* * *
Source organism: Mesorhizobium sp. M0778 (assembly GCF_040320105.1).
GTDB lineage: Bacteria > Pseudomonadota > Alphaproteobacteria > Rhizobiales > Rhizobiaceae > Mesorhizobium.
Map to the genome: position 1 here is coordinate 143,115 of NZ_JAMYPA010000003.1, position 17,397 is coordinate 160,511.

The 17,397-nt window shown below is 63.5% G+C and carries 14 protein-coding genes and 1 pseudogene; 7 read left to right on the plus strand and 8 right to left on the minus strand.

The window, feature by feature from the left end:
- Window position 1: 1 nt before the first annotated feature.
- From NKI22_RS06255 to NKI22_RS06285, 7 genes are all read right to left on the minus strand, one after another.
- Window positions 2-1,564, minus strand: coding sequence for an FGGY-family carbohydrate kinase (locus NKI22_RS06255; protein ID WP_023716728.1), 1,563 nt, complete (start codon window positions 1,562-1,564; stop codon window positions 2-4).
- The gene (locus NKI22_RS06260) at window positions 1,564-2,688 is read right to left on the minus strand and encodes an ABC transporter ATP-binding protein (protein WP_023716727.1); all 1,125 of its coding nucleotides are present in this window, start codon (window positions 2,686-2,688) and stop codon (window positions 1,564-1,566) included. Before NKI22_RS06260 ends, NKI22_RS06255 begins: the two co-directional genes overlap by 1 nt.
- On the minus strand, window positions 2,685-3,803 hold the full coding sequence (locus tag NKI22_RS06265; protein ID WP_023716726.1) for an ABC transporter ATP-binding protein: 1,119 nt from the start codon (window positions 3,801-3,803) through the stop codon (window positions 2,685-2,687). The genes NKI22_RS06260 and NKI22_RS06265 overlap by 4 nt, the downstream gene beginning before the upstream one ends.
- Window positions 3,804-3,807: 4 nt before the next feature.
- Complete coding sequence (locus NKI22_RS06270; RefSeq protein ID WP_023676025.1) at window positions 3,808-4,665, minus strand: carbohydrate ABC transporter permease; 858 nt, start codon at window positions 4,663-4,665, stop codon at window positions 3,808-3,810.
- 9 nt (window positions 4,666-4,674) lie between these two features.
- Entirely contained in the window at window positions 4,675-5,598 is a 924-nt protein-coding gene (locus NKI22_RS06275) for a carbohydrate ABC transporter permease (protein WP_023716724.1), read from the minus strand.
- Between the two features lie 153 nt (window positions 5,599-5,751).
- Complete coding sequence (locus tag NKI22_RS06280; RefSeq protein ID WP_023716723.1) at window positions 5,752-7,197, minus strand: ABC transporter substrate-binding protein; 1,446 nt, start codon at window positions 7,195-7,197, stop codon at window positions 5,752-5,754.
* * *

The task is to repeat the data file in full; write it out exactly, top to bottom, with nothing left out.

Source organism: Mesorhizobium sp. M0778 (assembly GCF_040320105.1).
GTDB lineage: Bacteria > Pseudomonadota > Alphaproteobacteria > Rhizobiales > Rhizobiaceae > Mesorhizobium.
Map to the genome: position 1 here is coordinate 143,115 of NZ_JAMYPA010000003.1, position 17,397 is coordinate 160,511.

The 17,397-nt window shown below is 63.5% G+C and carries 14 protein-coding genes and 1 pseudogene; 7 read left to right on the plus strand and 8 right to left on the minus strand.

The window, feature by feature from the left end:
- Window position 1: 1 nt before the first annotated feature.
- From NKI22_RS06255 to NKI22_RS06285, 7 genes are all read right to left on the minus strand, one after another.
- Window positions 2-1,564, minus strand: coding sequence for an FGGY-family carbohydrate kinase (locus NKI22_RS06255; protein ID WP_023716728.1), 1,563 nt, complete (start codon window positions 1,562-1,564; stop codon window positions 2-4).
- The gene (locus NKI22_RS06260) at window positions 1,564-2,688 is read right to left on the minus strand and encodes an ABC transporter ATP-binding protein (protein WP_023716727.1); all 1,125 of its coding nucleotides are present in this window, start codon (window positions 2,686-2,688) and stop codon (window positions 1,564-1,566) included. Before NKI22_RS06260 ends, NKI22_RS06255 begins: the two co-directional genes overlap by 1 nt.
- On the minus strand, window positions 2,685-3,803 hold the full coding sequence (locus tag NKI22_RS06265; protein ID WP_023716726.1) for an ABC transporter ATP-binding protein: 1,119 nt from the start codon (window positions 3,801-3,803) through the stop codon (window positions 2,685-2,687). The genes NKI22_RS06260 and NKI22_RS06265 overlap by 4 nt, the downstream gene beginning before the upstream one ends.
- Window positions 3,804-3,807: 4 nt before the next feature.
- Complete coding sequence (locus NKI22_RS06270; RefSeq protein ID WP_023676025.1) at window positions 3,808-4,665, minus strand: carbohydrate ABC transporter permease; 858 nt, start codon at window positions 4,663-4,665, stop codon at window positions 3,808-3,810.
- 9 nt (window positions 4,666-4,674) lie between these two features.
- Entirely contained in the window at window positions 4,675-5,598 is a 924-nt protein-coding gene (locus NKI22_RS06275) for a carbohydrate ABC transporter permease (protein WP_023716724.1), read from the minus strand.
- Between the two features lie 153 nt (window positions 5,599-5,751).
- Complete coding sequence (locus tag NKI22_RS06280; RefSeq protein ID WP_023716723.1) at window positions 5,752-7,197, minus strand: ABC transporter substrate-binding protein; 1,446 nt, start codon at window positions 7,195-7,197, stop codon at window positions 5,752-5,754.